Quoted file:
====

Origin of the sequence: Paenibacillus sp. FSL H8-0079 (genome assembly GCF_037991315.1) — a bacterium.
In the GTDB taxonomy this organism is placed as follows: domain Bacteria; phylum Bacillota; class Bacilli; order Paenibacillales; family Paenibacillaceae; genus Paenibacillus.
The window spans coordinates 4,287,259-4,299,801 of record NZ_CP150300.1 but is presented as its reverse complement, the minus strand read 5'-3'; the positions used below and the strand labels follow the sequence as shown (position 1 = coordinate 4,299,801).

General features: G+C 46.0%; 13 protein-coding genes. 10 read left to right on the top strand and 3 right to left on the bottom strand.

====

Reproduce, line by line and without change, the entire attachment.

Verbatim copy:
Origin of the sequence: Paenibacillus sp. FSL H8-0079 (genome assembly GCF_037991315.1) — a bacterium.
In the GTDB taxonomy this organism is placed as follows: domain Bacteria; phylum Bacillota; class Bacilli; order Paenibacillales; family Paenibacillaceae; genus Paenibacillus.
The window spans coordinates 4,287,259-4,299,801 of record NZ_CP150300.1 but is presented as its reverse complement, the minus strand read 5'-3'; the positions used below and the strand labels follow the sequence as shown (position 1 = coordinate 4,299,801).

General features: G+C 46.0%; 13 protein-coding genes. 10 read left to right on the top strand and 3 right to left on the bottom strand.